Port Eliot Festival
Port Eliot Festival is the original free-ranging festival of ideas, which draws an unmatchable collection of artists, musicians, writers, comedians, performers, thinkers, makers, protagonists, agitators and scribblers to one of the most beautiful corners of the country. This year’s Port Eliot Festival event will run from Thursday 26 to Sunday 29 July 2018 on the rolling park and woodland of the ancient estate at St Germans, on south east Cornwall’s Rame Peninsula.
Stages, tents, saloons and wooded glades are curated by the likes of The Idler Academy, Caught by the River and Lark’s Haven. The poetry stage, curated by Luke Wright and Rosy Carrick, cements Port Eliot’s place among the most significant homes for poetry of all UK festivals; the Ace of Clubs explodes with blues, soul, rock & roll, and, on occasion, opera; and the Park hosts the festival’s comedy and biggest bands.
Among the line-up this year are Baxter Dury, Gaz Coombes, Gwenno, Brett Anderson, Brian Patten, Viv Albertine, Hollie McNish, Billy Bragg, Insecure Men, Chris Difford & Boo Hewerdine, Shappi Khorsandi, Andrew Weatherall & Justin Robertson, Kitty, Daisy & Lewis, Teleman, Jack Stein, Anna Jones, Russell Norman, The Como Mamas, Nabihah Iqbal, Stick in the Wheel, Arthur Smith, Nina Stibbe, Lucy Mangan, Viv Groskop, Jill Furmanovsky, Joe Dunthorne, Salena Godden, Blake Morrison, Youth, The Glass Aisle, Helen Pankhurst, David Keenan, Will Hodgkinson, Iain Sinclair with the Last London Band, Zoe Adjonyoh, Tom Wrigglesworth, Tony Law, Kernow King, George Egg, Luke Wright, Rosy Carrick, Alex Langlands, Travis Elborough, Hannah Peel, John Brown, Danny Goffey,Boy Azooga, Halo Maud, Dads on Drugs, Anna Burch, Confidence Man, BC Camplight, 77:78, Mik Artistik’s Ego Trip, Eleanor Tiernan, Tal National, Royal Sounds, London African Gospel Choir, Tishani Doshi, Dave Haslam, Garth Jennings, Reni Eddo-Lodge, David Bramwell, Creatures, Erland Cooper, Jim Ghedi, Kayo Chingonyi, Snapped Ankles, Backlisted Podcast, BFI, Cornwall Youth
For full details see website.
Port Eliot Festival takes its food seriously.
From the outset, the festival has made beautiful food a big part of the line-up, not just a side dish.
High-quality food is served as standard as the Port Eliot audience is invited to share in the secrets of some of the country’s great chefs and restaurateurs. Now,
Port Eliot is pleased to announce the chefs, growers, local producers, food writers and culinary wizards who come together to make it the finest festival for food.
This year, chefs including Anna Jones, Jack Stein, Zoe Adjonyoh, Russell Norman and Simon Stallard will make the House’s Georgian Big Kitchen their own and head outside to the Open Fire to create flavours combinations, set trends and share techniques; a new Port Eliot restaurant, The Lawn, will sit right at the front of the House; and Devon’s Oyster Shack will make a corner of the Walled Garden its own, serving fresh, locally-sourced and sustainable rock oysters, Salcombe crab and lobster plus local ‘catch of the day’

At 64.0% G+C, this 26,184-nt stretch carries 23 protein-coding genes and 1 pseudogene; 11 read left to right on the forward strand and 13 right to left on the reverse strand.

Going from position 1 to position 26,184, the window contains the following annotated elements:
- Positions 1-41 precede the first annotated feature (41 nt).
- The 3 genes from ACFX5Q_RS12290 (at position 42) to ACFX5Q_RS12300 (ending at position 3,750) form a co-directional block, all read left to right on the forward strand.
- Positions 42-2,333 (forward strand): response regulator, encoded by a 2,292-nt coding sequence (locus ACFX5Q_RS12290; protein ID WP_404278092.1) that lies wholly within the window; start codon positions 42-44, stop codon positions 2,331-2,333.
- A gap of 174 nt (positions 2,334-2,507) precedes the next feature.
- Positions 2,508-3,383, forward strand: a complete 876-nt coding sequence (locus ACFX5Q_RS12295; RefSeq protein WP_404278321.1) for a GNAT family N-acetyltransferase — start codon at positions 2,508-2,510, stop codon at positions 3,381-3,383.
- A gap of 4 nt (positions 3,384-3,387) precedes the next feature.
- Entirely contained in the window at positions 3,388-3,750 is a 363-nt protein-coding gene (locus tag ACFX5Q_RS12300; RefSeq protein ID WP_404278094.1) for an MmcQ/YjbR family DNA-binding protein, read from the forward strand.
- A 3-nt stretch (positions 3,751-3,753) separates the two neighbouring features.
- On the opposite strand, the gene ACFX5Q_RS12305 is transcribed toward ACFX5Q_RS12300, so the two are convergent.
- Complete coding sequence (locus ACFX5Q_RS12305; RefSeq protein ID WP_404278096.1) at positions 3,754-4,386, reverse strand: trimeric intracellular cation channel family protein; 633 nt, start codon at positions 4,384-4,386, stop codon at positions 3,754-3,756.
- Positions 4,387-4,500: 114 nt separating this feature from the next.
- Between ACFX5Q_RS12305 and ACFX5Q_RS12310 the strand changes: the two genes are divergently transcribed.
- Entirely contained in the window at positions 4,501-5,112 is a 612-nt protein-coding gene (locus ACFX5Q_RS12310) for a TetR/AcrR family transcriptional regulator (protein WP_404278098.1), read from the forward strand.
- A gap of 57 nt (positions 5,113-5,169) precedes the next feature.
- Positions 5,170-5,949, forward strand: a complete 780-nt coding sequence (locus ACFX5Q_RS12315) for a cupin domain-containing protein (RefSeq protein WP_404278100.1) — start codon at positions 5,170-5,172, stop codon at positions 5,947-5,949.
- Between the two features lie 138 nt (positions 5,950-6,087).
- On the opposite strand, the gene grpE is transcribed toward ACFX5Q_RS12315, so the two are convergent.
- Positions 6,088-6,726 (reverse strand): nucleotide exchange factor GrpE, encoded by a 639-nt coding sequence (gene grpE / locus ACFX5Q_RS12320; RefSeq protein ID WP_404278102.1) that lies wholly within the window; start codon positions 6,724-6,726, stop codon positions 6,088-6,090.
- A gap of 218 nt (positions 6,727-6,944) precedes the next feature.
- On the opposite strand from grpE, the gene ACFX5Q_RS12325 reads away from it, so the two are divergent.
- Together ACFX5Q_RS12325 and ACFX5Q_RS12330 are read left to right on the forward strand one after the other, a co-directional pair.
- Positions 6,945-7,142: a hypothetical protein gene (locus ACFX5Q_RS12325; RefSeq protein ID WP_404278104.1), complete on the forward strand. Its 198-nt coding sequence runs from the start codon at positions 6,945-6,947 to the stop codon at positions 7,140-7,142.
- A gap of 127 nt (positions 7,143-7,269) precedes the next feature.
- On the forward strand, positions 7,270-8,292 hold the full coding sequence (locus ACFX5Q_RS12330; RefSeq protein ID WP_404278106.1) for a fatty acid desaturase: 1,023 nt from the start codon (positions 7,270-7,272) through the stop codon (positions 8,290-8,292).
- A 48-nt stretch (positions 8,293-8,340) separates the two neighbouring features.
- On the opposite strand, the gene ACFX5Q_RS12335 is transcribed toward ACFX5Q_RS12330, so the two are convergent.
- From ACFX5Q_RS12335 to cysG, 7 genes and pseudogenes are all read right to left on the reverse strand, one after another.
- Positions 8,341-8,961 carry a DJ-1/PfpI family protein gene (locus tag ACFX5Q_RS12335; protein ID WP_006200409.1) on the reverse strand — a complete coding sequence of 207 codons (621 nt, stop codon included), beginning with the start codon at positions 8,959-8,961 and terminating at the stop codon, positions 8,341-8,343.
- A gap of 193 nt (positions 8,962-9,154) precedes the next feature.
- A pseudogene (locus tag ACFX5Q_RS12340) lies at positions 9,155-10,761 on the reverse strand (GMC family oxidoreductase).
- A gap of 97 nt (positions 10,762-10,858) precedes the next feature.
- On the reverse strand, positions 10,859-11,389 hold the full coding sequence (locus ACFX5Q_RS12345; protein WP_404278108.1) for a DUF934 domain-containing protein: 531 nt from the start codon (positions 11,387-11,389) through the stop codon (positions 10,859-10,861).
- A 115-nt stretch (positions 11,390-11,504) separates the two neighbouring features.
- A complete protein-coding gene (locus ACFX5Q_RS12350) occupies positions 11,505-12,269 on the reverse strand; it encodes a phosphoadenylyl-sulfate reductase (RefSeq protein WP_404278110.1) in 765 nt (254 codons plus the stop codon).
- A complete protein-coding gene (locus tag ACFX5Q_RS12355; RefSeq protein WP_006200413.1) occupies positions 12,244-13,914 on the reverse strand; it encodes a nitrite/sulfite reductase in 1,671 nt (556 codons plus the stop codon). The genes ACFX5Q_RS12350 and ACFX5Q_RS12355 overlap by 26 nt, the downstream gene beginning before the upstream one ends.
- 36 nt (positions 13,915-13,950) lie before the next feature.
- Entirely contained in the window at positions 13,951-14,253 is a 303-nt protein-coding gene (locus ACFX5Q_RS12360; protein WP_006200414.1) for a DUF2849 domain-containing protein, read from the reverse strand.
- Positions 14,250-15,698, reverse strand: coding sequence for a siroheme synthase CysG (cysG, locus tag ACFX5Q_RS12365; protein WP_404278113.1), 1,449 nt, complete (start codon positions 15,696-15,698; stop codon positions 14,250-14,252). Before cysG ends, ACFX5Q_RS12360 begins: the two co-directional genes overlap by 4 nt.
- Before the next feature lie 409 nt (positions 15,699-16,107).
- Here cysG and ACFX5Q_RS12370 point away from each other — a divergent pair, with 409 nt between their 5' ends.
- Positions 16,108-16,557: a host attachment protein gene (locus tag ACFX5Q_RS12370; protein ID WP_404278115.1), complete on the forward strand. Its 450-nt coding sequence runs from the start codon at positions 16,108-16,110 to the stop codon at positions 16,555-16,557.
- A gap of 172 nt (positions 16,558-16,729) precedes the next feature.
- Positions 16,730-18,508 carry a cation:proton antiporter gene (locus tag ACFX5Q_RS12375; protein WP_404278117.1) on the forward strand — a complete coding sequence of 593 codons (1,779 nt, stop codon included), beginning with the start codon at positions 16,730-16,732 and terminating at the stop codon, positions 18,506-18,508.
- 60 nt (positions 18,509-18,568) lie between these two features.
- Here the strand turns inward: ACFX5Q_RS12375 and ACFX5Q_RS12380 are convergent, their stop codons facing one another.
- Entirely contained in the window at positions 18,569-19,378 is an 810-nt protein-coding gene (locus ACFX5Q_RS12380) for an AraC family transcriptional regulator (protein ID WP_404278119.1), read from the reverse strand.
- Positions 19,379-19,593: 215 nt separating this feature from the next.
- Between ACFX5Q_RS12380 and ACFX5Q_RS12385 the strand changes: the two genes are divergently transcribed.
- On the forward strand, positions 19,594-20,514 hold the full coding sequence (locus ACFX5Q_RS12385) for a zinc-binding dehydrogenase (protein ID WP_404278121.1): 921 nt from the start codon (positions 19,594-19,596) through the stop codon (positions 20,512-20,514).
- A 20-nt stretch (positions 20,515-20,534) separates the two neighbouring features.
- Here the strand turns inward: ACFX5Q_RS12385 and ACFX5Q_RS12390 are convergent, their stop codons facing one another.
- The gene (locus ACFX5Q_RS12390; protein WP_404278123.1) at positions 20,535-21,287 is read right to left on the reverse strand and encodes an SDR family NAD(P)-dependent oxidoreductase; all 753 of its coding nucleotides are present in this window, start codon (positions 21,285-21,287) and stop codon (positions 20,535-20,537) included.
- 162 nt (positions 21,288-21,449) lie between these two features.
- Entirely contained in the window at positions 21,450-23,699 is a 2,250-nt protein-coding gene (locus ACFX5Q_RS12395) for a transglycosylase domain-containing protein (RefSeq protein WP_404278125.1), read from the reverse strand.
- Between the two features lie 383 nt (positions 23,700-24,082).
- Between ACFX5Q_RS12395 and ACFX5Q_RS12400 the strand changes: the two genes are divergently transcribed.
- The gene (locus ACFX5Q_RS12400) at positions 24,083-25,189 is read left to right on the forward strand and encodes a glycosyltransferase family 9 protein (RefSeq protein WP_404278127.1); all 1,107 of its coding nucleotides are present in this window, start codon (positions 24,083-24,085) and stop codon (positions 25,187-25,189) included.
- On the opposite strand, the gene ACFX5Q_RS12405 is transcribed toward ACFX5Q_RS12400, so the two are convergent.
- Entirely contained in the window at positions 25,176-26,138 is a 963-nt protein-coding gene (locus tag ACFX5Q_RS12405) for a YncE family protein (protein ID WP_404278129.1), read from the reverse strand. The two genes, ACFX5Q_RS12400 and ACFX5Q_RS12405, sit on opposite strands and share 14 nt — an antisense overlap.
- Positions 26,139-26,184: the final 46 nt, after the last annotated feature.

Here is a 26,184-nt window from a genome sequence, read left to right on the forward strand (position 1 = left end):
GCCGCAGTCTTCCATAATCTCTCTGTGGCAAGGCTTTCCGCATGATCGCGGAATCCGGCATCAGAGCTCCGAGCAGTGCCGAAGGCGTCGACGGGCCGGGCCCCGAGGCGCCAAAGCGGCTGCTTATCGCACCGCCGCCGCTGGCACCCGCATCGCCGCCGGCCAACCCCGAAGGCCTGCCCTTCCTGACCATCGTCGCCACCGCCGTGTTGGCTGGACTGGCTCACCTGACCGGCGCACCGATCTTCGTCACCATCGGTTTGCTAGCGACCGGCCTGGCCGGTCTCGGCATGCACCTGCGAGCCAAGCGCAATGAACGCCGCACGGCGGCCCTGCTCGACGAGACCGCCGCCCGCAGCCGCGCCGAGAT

fish. And alongside the Shack, Plymouth’s Le Vignoble will serve delightful wines matched to the fresh seafood menu.
In a beautiful spot down by the river Tiddy, the Sipsmith Gin Palace will emerge. Inspired by the palaces of the 1820s, the gin pioneers will tempt guests in for ‘The Art of the Martini’ and ‘Shake Up’ masterclasses, raucous jazz parties and a chance to relax in opulent surroundings with a crisp G&T.
The centre for food at the festival will be The Lawn, a new venue hosting all sorts of tastings, talks and workshops. At the start of each day, the Lawn will serve the breakfast of kings – becoming a place to enjoy the most important meal of the day with friends and family. In the evening, it will offer dining experiences that reflect the Festival’s values – good times with good people, amidst the finest of food. Head chef, Freddy Bird, will cook an array of Southern Mediterranean and North African-inspired sharing dishes over fire. And The Lawn Bar will deal in quality and deliciousness, serving up natural wines, hand crafted cider, ale and an enticing list of cocktails and coolers.
What’s special about it?
The four day festival finds its way into the House itself. The House has been lived in for over 1000 years and is believed to be the oldest continually inhabited dwelling in the UK. It has housed Augustinian monks, survived confiscation by Charles I’s Court of the Star Chamber and been declared the most beautiful place in England by Napoleon. Its central room boasts a 360° masterpiece mural by South West England’s most celebrated 20th century artist, Robert Lenkiewicz, alongside great works by Reynolds and Van Dyck.
There are no off-limits ‘luxury’ areas and no in-your-face sponsors – the ancient estate becomes yours for the weekend. The festival takes its lead from the much-loved, scarcely believable and – at a time when the word is well overused – legendary Elephant Fayre festival, which took place on the same site thirty years before.
Did you know?
The first year, 2003, the festival had 17 paying punters and three times as many performers, artists and crew. Word quickly spread among young writers that at last here was a festival at which they could do what they wanted. The following year, 1,000 people attended. The rest is, as they say, history.
Camping at Port Eliot is memorable (in a good way), whether packing your own tent or sliding into a shimmering silver airstream caravan. The parkland takes in rolling pastures, ancient woodland, stunning estuary and river views, shady rhododendron groves, hidden mazes and walled gardens and it’s a treat to camp there for a few days. But for those unsure about a few days under canvas, there are plenty of options, including traditional tipis and yurts for couples, families or groups of friends, luxury yurtels or beautiful gypsy bowtop caravans.